Common Myths

In most cases the public right-of-way width is greater than the paved or gravel surface of the roadway. Generally, the width of the public right-of-way may be defined in various documents and plats filed of record in the Office of County Recorder/Registrar of Titles. 

In urban areas, public right-of-way may be shown on sub-division plats or right-of-way plats.  In both urban and undeveloped areas, the right-of-way may be conveyed or granted by documents filed of record in the public land records in the Office of County Recorder/Registrar of Titles.
A highway stretches in Scott County on a gray day
The public right-of-way may include:
  • Roadway
  • Shoulders
  • In-slopes
  • Back-slopes
  • Ditches]
  • Boulevards
  • Drainage facilities
  • Traffic signals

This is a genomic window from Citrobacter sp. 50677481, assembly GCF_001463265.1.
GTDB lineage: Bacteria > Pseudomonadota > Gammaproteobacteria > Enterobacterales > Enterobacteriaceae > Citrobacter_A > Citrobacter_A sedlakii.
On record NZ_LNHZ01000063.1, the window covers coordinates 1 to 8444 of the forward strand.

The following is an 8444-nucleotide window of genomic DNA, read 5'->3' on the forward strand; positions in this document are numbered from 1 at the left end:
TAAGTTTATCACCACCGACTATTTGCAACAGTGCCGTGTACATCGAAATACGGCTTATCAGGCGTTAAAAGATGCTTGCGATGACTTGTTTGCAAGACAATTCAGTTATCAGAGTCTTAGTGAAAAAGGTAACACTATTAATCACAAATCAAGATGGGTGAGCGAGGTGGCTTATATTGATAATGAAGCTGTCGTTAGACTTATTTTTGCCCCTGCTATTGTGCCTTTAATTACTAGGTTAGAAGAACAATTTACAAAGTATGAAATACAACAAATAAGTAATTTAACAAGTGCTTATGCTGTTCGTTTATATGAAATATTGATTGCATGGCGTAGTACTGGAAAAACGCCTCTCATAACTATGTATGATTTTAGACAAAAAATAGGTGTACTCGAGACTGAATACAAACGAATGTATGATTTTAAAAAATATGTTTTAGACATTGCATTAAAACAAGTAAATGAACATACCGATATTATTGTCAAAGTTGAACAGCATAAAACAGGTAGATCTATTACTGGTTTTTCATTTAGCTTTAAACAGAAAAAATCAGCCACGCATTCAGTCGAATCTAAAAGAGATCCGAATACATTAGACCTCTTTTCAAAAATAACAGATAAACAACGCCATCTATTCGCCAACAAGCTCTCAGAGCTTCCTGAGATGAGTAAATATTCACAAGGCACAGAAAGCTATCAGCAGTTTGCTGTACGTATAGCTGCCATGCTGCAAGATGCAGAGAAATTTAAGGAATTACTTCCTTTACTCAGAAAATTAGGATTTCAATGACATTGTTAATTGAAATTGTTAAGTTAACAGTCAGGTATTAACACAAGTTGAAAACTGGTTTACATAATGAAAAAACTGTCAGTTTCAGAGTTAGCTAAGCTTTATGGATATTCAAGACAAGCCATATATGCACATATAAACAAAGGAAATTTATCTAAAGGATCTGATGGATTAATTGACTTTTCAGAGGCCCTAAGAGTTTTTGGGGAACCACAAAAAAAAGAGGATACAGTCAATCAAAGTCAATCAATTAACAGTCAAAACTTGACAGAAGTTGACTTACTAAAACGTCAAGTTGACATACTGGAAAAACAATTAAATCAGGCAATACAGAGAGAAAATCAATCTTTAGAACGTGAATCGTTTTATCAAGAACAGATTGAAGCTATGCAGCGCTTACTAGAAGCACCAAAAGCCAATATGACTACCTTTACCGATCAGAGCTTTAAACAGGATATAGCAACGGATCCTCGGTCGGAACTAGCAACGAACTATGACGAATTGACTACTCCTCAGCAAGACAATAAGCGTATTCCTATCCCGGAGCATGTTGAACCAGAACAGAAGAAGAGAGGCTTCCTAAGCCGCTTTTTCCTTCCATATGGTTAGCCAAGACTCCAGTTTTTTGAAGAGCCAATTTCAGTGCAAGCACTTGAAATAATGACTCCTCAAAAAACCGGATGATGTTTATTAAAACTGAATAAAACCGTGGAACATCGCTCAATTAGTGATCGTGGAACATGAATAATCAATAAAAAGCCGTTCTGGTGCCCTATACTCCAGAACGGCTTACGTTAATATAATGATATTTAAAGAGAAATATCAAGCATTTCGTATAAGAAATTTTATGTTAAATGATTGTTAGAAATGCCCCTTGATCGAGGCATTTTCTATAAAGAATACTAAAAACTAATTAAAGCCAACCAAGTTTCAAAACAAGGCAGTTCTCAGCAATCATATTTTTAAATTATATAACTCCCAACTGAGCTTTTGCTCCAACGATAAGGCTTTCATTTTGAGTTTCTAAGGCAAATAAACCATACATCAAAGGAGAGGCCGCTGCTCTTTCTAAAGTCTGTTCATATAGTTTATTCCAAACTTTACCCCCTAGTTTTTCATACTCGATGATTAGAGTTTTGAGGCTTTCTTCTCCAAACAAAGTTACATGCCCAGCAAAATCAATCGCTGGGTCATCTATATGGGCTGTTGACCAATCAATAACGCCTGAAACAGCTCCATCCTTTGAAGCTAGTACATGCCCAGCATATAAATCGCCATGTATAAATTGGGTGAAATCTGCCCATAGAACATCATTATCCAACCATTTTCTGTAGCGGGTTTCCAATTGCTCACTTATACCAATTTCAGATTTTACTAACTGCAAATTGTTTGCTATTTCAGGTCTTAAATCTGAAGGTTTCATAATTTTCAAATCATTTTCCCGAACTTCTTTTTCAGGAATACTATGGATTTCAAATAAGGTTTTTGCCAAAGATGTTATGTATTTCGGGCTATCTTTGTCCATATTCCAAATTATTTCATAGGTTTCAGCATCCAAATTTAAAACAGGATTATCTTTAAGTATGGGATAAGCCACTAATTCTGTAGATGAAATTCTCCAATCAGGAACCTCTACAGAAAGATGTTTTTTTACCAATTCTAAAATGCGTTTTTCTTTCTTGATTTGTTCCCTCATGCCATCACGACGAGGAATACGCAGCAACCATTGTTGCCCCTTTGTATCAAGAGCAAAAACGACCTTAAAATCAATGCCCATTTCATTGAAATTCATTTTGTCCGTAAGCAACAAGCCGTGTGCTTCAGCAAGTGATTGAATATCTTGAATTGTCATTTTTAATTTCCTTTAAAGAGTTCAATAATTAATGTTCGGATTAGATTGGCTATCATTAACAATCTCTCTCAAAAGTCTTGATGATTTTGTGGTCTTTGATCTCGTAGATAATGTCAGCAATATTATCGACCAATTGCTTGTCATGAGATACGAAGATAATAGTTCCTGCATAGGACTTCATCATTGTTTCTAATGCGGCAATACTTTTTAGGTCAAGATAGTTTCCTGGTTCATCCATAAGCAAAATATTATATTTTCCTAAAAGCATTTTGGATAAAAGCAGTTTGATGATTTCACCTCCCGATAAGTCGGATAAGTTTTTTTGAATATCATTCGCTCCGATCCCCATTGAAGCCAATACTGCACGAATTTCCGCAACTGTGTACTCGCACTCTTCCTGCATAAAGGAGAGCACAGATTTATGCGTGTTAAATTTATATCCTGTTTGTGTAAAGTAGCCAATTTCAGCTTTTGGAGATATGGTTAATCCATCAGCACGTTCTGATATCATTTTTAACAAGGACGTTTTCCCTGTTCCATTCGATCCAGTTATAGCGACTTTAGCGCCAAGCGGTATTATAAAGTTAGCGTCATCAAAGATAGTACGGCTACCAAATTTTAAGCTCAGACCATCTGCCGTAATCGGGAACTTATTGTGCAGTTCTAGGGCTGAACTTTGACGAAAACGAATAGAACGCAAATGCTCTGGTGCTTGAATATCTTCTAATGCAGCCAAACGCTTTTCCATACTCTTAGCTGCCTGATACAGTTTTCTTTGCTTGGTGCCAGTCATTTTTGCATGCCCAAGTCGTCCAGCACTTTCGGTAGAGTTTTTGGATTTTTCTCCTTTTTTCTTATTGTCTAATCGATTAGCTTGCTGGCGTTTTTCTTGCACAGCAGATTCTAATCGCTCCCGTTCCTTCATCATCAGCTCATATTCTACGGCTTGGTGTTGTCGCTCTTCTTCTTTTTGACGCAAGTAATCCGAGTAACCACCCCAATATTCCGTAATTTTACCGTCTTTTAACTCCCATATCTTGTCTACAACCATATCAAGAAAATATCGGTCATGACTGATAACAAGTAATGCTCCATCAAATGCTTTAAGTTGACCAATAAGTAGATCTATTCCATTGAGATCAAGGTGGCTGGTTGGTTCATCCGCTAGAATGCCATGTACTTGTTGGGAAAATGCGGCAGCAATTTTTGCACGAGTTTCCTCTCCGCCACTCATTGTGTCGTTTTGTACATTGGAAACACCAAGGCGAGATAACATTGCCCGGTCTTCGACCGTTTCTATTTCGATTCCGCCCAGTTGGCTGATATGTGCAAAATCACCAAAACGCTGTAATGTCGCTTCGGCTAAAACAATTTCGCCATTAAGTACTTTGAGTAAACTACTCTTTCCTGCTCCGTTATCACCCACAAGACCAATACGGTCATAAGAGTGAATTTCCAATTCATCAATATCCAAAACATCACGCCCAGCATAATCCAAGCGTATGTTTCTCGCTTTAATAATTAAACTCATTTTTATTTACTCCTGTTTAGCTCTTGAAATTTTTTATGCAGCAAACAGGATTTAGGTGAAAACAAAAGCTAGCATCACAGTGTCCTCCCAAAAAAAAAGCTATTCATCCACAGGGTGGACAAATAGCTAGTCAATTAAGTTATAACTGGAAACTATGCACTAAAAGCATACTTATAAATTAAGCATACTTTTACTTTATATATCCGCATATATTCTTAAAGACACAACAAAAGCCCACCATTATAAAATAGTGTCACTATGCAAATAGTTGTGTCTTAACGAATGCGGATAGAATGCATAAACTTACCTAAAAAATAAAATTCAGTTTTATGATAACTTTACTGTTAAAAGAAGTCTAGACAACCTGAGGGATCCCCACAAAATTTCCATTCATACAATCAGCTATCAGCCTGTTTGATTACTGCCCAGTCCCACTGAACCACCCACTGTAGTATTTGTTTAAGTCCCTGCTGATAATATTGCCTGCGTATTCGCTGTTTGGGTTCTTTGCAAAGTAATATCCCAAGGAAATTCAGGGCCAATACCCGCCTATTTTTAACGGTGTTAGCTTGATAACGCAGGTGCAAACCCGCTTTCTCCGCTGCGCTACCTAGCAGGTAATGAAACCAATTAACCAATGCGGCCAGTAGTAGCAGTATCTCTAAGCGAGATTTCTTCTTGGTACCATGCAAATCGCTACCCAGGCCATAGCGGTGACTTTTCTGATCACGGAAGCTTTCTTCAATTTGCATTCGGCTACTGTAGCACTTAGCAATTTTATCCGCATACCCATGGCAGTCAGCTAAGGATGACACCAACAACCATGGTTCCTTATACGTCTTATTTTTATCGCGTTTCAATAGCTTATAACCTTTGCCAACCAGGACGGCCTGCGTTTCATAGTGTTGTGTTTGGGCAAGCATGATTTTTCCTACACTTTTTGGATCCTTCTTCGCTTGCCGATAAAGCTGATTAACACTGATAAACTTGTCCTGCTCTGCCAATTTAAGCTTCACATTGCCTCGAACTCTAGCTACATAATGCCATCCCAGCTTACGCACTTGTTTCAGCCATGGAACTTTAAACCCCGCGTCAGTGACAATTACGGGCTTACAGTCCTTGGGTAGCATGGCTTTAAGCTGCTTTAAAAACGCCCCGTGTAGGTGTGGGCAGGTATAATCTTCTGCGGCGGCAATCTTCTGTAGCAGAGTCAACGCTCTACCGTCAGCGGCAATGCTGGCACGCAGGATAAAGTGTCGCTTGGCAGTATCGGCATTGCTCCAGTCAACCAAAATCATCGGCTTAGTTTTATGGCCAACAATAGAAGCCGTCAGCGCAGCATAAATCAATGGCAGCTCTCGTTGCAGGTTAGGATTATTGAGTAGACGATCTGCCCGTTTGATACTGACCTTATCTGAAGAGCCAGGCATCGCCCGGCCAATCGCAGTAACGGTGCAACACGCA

• Traffic signs
  • Transit facilities
  • Pedestrian facilities
  • Sidewalks
  • Trails
  • Public and quasi-public utilities
  • Clear zones
In situations where no documentation exists, the County may claim prescriptive use by statute. The transportation related occupation and uses establish prescriptive use.  Prescriptive use may be undefined width and areas of right-of-way, which is determined by actual width of use by the roadway, shoulders, boulevards, in-slopes, back-slopes, ditches, structures, drainage facilities, traffic signs, traffic signals, transit facilities, pedestrian facilities, utilities, clear zones, recovery areas, etc.  Generally, the width of the area maintained or used by the County, including public or quasi-public utilities by permit from the Highway Department, may be considered in the right-of-way.